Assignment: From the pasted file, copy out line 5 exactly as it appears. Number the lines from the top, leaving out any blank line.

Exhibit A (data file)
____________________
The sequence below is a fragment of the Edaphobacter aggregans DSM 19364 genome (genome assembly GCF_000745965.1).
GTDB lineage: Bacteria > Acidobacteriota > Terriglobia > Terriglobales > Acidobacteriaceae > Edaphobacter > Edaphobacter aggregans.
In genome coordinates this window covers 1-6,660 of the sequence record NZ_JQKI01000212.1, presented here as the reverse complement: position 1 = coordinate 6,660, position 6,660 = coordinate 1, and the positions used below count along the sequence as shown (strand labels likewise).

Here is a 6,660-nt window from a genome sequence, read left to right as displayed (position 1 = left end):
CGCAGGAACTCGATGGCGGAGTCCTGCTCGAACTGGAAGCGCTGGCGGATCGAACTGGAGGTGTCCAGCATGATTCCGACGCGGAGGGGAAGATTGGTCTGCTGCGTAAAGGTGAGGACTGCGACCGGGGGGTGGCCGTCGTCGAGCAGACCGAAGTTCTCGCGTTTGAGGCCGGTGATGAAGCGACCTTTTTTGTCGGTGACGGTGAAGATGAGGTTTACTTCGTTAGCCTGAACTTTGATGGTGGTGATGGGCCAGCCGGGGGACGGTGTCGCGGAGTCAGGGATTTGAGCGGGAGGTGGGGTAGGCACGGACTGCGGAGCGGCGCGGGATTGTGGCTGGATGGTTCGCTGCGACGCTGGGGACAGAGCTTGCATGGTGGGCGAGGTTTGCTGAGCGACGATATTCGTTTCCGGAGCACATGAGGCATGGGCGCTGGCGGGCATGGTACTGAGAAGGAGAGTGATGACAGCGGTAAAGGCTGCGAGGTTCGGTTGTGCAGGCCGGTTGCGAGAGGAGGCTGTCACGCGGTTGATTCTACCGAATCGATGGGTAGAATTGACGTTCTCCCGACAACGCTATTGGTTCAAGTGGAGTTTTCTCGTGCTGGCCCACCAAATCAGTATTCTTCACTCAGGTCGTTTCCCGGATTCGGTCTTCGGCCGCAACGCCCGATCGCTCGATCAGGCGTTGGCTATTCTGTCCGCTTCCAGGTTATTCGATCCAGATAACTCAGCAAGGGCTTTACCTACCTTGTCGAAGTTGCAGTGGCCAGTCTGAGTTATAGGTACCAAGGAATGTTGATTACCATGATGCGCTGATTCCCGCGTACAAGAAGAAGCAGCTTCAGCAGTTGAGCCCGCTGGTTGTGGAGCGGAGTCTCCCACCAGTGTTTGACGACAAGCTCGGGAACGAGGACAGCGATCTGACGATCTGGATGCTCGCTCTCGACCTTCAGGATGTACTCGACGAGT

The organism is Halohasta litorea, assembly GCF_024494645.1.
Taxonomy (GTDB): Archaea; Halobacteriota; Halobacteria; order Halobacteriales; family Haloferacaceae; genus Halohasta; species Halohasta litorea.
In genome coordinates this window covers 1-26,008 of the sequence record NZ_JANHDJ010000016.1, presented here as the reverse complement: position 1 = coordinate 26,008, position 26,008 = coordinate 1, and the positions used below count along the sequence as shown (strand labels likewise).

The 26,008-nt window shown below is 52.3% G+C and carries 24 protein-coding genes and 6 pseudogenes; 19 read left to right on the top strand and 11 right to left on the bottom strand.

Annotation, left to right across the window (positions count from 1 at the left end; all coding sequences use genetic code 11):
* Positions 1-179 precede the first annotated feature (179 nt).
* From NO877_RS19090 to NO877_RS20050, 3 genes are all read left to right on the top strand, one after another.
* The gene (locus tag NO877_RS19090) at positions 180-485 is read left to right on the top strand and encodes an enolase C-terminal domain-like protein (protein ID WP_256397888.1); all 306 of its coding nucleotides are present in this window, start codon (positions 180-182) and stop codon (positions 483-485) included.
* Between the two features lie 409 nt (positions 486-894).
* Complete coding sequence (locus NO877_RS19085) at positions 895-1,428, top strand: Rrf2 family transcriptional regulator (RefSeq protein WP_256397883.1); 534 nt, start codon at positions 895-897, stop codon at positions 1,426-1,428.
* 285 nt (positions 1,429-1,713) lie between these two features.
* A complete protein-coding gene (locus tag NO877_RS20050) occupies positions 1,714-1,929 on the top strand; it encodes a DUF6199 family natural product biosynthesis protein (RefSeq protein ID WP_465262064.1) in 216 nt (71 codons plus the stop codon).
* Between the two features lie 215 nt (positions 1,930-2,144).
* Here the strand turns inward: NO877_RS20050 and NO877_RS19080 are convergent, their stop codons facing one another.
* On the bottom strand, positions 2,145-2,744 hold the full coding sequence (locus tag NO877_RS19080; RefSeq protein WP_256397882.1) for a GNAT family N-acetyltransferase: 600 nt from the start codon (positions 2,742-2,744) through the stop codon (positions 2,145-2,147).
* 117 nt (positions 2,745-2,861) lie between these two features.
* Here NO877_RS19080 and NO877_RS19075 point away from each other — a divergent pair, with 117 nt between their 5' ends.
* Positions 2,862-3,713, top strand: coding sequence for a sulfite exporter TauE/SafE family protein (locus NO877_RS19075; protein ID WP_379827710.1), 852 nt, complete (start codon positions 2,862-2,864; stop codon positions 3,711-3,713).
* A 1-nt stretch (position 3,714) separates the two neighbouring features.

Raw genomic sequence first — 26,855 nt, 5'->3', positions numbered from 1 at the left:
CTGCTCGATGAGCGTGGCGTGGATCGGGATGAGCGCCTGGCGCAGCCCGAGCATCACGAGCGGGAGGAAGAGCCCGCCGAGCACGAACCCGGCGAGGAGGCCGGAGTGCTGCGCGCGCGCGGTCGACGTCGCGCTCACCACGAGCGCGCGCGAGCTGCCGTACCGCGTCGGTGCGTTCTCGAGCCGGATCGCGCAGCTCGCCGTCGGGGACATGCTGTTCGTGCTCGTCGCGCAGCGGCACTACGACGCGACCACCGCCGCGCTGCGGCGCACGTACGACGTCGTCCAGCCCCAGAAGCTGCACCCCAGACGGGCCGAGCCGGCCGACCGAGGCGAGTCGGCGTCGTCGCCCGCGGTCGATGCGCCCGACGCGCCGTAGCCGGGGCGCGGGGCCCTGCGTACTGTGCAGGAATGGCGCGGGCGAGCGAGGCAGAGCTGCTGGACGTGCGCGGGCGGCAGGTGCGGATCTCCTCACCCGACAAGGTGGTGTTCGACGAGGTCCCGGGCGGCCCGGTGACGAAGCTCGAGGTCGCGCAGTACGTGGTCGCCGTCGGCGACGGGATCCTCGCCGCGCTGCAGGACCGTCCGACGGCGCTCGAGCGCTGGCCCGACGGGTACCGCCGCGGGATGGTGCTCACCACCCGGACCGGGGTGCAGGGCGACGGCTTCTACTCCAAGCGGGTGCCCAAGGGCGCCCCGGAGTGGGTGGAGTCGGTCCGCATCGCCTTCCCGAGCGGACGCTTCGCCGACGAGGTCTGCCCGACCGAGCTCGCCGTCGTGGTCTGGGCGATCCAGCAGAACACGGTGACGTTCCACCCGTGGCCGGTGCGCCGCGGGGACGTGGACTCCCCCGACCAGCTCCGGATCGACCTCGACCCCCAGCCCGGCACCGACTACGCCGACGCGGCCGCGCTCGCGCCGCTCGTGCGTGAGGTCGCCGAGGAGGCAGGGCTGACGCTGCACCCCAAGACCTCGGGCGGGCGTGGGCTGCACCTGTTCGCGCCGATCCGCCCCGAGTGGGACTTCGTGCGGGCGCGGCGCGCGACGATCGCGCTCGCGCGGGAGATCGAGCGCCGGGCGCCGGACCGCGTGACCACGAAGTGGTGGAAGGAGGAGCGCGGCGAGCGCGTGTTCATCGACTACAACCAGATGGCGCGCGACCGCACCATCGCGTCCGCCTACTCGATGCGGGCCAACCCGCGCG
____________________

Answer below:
CGCAGGAACTCGATGGCGGAGTCCTGCTCGAACTGGAAGCGCTGGCGGATCGAACTGGAGGTGTCCAGCATGATTCCGACGCGGAGGGGAAGATTGGTCTGCTGCGTAAAGGTGAGGACTGCGACCGGGGGGTGGCCGTCGTCGAGCAGACCGAAGTTCTCGCGTTTGAGGCCGGTGATGAAGCGACCTTTTTTGTCGGTGACGGTGAAGATGAGGTTTACTTCGTTAGCCTGAACTTTGATGGTGGTGATGGGCCAGCCGGGGGACGGTGTCGCGGAGTCAGGGATTTGAGCGGGAGGTGGGGTAGGCACGGACTGCGGAGCGGCGCGGGATTGTGGCTGGATGGTTCGCTGCGACGCTGGGGACAGAGCTTGCATGGTGGGCGAGGTTTGCTGAGCGACGATATTCGTTTCCGGAGCACATGAGGCATGGGCGCTGGCGGGCATGGTACTGAGAAGGAGAGTGATGACAGCGGTAAAGGCTGCGAGGTTCGGTTGTGCAGGCCGGTTGCGAGAGGAGGCTGTCACGCGGTTGATTCTACCGAATCGATGGGTAGAATTGACGTTCTCCCGACAACGCTATTGGTTCAAGTGGAGTTTTCTCGTGCTGGCCCACCAAATCAGTATTCTTCACTCAGGTCGTTTCCCGGATTCGGTCTTCGGCCGCAACGCCCGATCGCTCGATCAGGCGTTGGCTATTCTGTCCGCTTCCAGGTTATTCGATCCAGATAACTCAGCAAGGGCTTTACCTACCTTGTCGAAGTTGCAGTGGCCAGTCTGAGTTATAGGTACCAAGGAATGTTGATTACCATGATGCGCTGATTCCCGCGTACAAGAAGAAGCAGCTTCAGCAGTTGAGCCCGCTGGTTGTGGAGCGGAGTCTCCCACCAGTGTTTGACGACAAGCTCGGGAACGAGGACAGCGATCTGACGATCTGGATGCTCGCTCTCGACCTTCAGGATGTACTCGACGAGT